A glimpse of the devastation wrought last month by the most destructive tsunami in recorded history.
AN ONLINE POLL at Beliefnet.com, the popular website on religion and spirituality, is asking what role God plays in natural disasters like the Indian Ocean tsunami that has devastated much of Asia. The poll offers five options:
(1) God is punishing us.
(2) God is testing us.
(3) The earthquake and tsunami were sent by God, but we don't know what the purpose was.
(4) Although I believe in God, the supernatural had nothing to do with this tragedy.
(5) God doesn't exist; disasters like this are just forces of nature.
As one who believes in a God of both creation and history — a God involved in the lives of individuals and nations, and without whose existence our own existence would ultimately have no purpose — I voted for No. 3. So did 29 percent of all who have voted so far.
But the runaway winner, at 51 percent, is No. 4 — God exists, but He had no connection to the tsunami. Insurers may call such catastrophes "acts of God," but to a majority of Beliefnet's respondents, that is only a figure of speech.
Online polls are not scientific, of course, but the belief that God was uninvolved in the greatest natural calamity in years is being widely expressed.
"There is no God in this disaster," says essayist Rodger Kamenetz, a scholar of religion and literature at Louisiana State University. "It is not for the good, it is not for the bad. It just is."
Writing in The Wall Street Journal, Christian theologian David B. Hart sees in the tsunami only "the imbecile forces of chance that shatter living souls." The Reverend Hakon Langstrom, a Lutheran deacon in Stockholm, tells worshippers: "The God we believe in is not someone who lies behind everything. God did not make this happen."
Harold Kushner popularized this view almost 25 years ago in When Bad Things Happen to Good People, a book he wrote after his young son died from a terrible disease. God, Kushner argued, does not cause the miseries brought on by illness and natural disasters and accidents, and He is powerless to prevent them. Earthquakes, cancer, plane crashes — "these events do not reflect God's choices," he wrote. "They happen at random, and randomness is another name for chaos. . . . And chaos is evil . . . because by causing tragedies at random, it prevents people from believing in God's goodness."
How an all-powerful and benevolent God can permit innocents to be massacred or suffer undeserved agonies is a question as old as monotheism itself. Kushner's answer is that God isn't all-powerful. Tsunamis happen, and for no reason at all. There is no divine calculus at work; there is simply bad luck. And so there is no reason to think hard thoughts about God when tragedy strikes. In Kushner's words, "We can be angry at what has happened to us, without feeling that we are angry at God."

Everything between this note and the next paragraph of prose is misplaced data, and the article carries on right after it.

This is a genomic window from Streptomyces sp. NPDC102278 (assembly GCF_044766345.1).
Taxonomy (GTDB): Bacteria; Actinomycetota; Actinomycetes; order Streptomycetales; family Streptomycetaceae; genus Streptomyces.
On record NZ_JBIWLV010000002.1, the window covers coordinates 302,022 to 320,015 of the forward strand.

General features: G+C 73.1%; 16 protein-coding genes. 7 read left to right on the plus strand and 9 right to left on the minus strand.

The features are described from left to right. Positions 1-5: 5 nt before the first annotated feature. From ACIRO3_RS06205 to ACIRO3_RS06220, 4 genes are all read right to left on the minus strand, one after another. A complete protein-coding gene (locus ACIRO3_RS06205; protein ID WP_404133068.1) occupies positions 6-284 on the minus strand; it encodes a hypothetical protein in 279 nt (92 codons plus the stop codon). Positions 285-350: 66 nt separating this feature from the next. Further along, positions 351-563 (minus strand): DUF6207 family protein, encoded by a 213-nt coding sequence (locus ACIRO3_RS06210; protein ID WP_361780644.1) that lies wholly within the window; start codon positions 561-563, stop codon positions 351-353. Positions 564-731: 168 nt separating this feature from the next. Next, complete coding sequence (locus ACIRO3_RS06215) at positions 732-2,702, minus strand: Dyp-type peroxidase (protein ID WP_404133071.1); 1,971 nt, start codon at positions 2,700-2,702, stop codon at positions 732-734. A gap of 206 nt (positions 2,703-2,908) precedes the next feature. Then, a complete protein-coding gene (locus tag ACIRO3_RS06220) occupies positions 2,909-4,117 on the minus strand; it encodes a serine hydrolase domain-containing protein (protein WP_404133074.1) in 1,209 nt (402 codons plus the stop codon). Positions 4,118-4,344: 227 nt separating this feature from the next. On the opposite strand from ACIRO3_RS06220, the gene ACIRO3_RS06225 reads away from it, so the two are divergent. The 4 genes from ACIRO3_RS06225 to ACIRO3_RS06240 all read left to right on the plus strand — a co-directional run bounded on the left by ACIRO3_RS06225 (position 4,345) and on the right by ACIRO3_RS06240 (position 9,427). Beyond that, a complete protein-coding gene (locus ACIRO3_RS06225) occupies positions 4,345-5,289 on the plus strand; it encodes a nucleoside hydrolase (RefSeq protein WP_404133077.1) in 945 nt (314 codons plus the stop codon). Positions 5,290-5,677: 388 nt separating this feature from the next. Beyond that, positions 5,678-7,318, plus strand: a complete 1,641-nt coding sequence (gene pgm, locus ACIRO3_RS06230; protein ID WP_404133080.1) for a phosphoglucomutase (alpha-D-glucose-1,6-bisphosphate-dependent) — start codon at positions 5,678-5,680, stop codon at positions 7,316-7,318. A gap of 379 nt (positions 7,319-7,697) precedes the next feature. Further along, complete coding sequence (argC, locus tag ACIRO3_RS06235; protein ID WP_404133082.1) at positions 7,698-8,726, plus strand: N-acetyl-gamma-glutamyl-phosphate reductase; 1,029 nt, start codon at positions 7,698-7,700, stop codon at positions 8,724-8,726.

But what is so bad about being angry with God? Why shouldn't we challenge Him to make sense of the injustice and cruelty that He Himself has taught us to hate? Isn't it better to angrily question a God in whose universe we are sure nothing happens without a reason, than to resign ourselves to a weakling God who can do nothing about a world that kills and lays waste at random?
When Abraham learns of the impending destruction of Sodom and Gomorrah, he heatedly confronts God: "Will You sweep away the innocent along with the guilty?"
Calling God to account, arguing with Him when He seems to be acting unjustly, has deep roots in Judeo-Christian faith. When Abraham learns of the impending destruction of Sodom and Gomorrah, he heatedly confronts God: "Will You sweep away the innocent along with the guilty? What if there should be 50 innocents within the city; will You then wipe out the place and not forgive it for the sake of the innocent 50 who are in it? . . . Far be it from You! Shall not the Judge of all the earth deal justly?" (Genesis 18:23-25).
When Pharaoh increases the Israelites' crushing workload, an outraged Moses challenges God: "Why have you done evil to this people?" (Exodus 5:22). When the blameless Job is afflicted with horrific suffering, he repeatedly demands to know why it is happening. "I speak out in the bitterness of my soul," he cries to God. "Tell me why You contend with me. . . . Does it befit you to plunder?" (Job 10:1-3).
Elie Wiesel tells the haunting story of three rabbis in Auschwitz who convened a court of law and put God on trial for allowing His children to be slaughtered. At the end of the trial, which stretched over several days, they pronounced Him guilty of crimes against humanity. Then one of the rabbis glanced at the darkening sky. And now, he said, it is time for our evening prayers.
To wrestle with God is not to abandon Him. To protest against the unearned suffering He inflicts or permits is not to reject His message — quite the opposite. But having protested a seeming lack of compassion and justice from Heaven, we are obliged to reach out to the victims and work even harder to establish justice and compassion here on Earth.
(Jeff Jacoby is a columnist for The Boston Globe).
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